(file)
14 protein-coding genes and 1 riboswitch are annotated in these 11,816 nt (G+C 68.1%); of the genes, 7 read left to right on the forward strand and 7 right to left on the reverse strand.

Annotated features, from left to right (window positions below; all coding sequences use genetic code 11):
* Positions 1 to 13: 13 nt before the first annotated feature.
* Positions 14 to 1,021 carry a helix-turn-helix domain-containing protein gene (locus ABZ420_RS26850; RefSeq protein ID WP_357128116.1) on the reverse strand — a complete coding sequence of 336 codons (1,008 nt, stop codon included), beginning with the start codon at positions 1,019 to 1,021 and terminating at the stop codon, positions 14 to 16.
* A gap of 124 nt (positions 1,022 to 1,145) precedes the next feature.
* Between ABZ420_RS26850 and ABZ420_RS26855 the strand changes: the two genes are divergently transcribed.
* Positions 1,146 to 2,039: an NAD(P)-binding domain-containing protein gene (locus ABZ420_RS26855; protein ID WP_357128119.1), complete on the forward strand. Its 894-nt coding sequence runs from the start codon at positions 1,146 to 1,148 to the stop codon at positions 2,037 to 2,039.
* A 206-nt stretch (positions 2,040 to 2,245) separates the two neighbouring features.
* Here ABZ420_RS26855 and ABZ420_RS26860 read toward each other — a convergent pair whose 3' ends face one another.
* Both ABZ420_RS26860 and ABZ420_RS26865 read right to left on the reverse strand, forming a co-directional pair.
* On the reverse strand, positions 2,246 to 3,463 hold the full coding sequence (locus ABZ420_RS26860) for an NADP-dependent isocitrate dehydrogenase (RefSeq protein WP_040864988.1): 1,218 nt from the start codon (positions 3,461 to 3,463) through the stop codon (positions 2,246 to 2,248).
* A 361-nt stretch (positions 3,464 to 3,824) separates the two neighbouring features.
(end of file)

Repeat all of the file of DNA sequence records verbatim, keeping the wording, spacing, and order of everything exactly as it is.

14 protein-coding genes and 1 riboswitch are annotated in these 11,816 nt (G+C 68.1%); of the genes, 7 read left to right on the forward strand and 7 right to left on the reverse strand.

Annotated features, from left to right (window positions below; all coding sequences use genetic code 11):
* Positions 1 to 13: 13 nt before the first annotated feature.
* Positions 14 to 1,021 carry a helix-turn-helix domain-containing protein gene (locus ABZ420_RS26850; RefSeq protein ID WP_357128116.1) on the reverse strand — a complete coding sequence of 336 codons (1,008 nt, stop codon included), beginning with the start codon at positions 1,019 to 1,021 and terminating at the stop codon, positions 14 to 16.
* A gap of 124 nt (positions 1,022 to 1,145) precedes the next feature.
* Between ABZ420_RS26850 and ABZ420_RS26855 the strand changes: the two genes are divergently transcribed.
* Positions 1,146 to 2,039: an NAD(P)-binding domain-containing protein gene (locus ABZ420_RS26855; protein ID WP_357128119.1), complete on the forward strand. Its 894-nt coding sequence runs from the start codon at positions 1,146 to 1,148 to the stop codon at positions 2,037 to 2,039.
* A 206-nt stretch (positions 2,040 to 2,245) separates the two neighbouring features.
* Here ABZ420_RS26855 and ABZ420_RS26860 read toward each other — a convergent pair whose 3' ends face one another.
* Both ABZ420_RS26860 and ABZ420_RS26865 read right to left on the reverse strand, forming a co-directional pair.
* On the reverse strand, positions 2,246 to 3,463 hold the full coding sequence (locus ABZ420_RS26860) for an NADP-dependent isocitrate dehydrogenase (RefSeq protein WP_040864988.1): 1,218 nt from the start codon (positions 3,461 to 3,463) through the stop codon (positions 2,246 to 2,248).
* A 361-nt stretch (positions 3,464 to 3,824) separates the two neighbouring features.